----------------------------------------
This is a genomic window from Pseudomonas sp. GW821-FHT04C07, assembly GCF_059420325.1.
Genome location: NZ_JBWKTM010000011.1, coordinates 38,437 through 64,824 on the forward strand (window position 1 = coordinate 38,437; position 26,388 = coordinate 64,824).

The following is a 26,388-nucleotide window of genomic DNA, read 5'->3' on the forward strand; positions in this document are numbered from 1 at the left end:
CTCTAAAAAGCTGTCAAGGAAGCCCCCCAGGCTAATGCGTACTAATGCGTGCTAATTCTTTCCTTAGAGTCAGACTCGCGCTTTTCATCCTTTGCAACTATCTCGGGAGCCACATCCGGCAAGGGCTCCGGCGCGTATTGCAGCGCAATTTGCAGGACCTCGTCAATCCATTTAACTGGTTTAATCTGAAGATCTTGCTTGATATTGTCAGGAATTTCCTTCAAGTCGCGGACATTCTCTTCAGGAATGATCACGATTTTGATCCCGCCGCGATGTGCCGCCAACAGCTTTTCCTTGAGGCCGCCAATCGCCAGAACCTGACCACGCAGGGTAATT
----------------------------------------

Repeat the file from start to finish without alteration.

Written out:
This is a genomic window from Pseudomonas sp. GW821-FHT04C07, assembly GCF_059420325.1.
Genome location: NZ_JBWKTM010000011.1, coordinates 38,437 through 64,824 on the forward strand (window position 1 = coordinate 38,437; position 26,388 = coordinate 64,824).

The following is a 26,388-nucleotide window of genomic DNA, read 5'->3' on the forward strand; positions in this document are numbered from 1 at the left end:
CTCTAAAAAGCTGTCAAGGAAGCCCCCCAGGCTAATGCGTACTAATGCGTGCTAATTCTTTCCTTAGAGTCAGACTCGCGCTTTTCATCCTTTGCAACTATCTCGGGAGCCACATCCGGCAAGGGCTCCGGCGCGTATTGCAGCGCAATTTGCAGGACCTCGTCAATCCATTTAACTGGTTTAATCTGAAGATCTTGCTTGATATTGTCAGGAATTTCCTTCAAGTCGCGGACATTCTCTTCAGGAATGATCACGATTTTGATCCCGCCGCGATGTGCCGCCAACAGCTTTTCCTTGAGGCCGCCAATCGCCAGAACCTGACCACGCAGGGTAATT